Anarchists in the Kitchen
We searched for the can opener in all the usual places.
His rueful stare, when I unearthed a small Flintstone’s jelly glass,
half full of expired lime-flavored Alka-Seltzer tablets—
and the way he stitched his breath—when
he was thinking—alerted me to attend and wait
for his next thought
before opening the next drawer.
I noticed that the Flintstone glass was a rare one, with a faded and flaking image of Dino on it.
“Dino always freaked me out!”, he said,
“I felt that having a dinosaur as a pet would be a crushing responsibility.”
I nodded and kept looking through drawers.
He watched me search as he plucked absently at the hair on his cheek.
I was running out of drawers and still no can opener.
He had the look of a visiting shaman,
who knows that
he must serve as a reluctant muse.
“We are going to have to rethink this.”
I knew he had a gift for climbing inside of things and pushing outward.
He held up a wonderful old corroded French chef’s knife triumphantly.
I remembered that it had belonged to my aunt.
Who had gotten it from her brother, salvaged from the ashes
of an old hotel kitchen fire.
“We will open the cans with this”, he said.
He popped the point of the knife
into the first can, and began to saw and pry his way around the rim.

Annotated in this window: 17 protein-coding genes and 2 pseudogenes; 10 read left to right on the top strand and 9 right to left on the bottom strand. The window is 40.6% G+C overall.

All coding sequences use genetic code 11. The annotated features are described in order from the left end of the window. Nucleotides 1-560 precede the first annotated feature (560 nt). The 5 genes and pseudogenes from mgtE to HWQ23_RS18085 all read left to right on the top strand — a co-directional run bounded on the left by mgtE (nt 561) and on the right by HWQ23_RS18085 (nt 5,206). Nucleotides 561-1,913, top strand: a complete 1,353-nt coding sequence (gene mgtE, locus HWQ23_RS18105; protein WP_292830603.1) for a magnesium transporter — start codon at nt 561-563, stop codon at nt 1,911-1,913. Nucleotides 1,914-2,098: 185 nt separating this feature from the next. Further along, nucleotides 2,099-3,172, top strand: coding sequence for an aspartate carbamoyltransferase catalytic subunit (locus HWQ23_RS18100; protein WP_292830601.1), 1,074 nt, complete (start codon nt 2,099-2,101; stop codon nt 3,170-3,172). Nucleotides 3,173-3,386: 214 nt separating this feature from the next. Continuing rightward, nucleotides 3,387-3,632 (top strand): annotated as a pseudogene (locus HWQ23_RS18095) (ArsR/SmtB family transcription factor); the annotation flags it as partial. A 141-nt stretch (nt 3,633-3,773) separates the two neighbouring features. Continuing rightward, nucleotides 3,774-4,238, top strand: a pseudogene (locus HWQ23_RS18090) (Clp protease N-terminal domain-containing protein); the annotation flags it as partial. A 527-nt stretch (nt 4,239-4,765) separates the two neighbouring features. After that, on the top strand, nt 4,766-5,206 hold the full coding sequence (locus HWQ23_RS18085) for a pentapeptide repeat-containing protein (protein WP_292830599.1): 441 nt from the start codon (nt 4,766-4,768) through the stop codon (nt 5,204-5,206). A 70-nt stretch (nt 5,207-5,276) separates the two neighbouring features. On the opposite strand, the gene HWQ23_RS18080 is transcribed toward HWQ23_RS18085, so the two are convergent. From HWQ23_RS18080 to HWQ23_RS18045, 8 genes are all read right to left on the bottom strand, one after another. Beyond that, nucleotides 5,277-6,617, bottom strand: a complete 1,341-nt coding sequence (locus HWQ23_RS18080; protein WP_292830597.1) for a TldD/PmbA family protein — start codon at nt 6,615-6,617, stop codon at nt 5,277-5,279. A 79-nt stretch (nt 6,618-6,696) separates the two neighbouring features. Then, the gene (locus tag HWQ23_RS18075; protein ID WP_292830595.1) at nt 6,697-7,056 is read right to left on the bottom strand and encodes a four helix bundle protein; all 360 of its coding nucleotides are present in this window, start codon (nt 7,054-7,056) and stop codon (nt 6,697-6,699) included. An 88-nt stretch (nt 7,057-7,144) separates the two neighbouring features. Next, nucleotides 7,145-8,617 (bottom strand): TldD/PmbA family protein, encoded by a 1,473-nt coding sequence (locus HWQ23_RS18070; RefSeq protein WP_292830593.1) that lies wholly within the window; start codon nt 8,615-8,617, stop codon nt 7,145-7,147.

“See…we are anarchists”, he said.
I pointed out that this was an old Boy Scout camping trick.
And he responded,
About the Author: Rick Christiansen has been a stand-up comic, an actor, director, and a corporate executive. His work can be found in the archives of Oddball Magazine, Muddy River Poetry Review, The Raven’s Perch, The Rye Whiskey Review, Stone Poetry Journal, WINK Magazine and many other publications and anthologies. His poem “Killing Bob Dylan” is in the Fall 2021 Pop Culture anthology by Alien Buddha Press. He is a member of the St. Louis Writers Guild. Rick lives in Missouri near his eight grandchildren and with his basset hound Annie.
Image Credit: John Vachon “Dog sleeping under kitchen table in farm kitchen. Cavalier County, North Dakota” (1940) The Library of Congress, Public Domain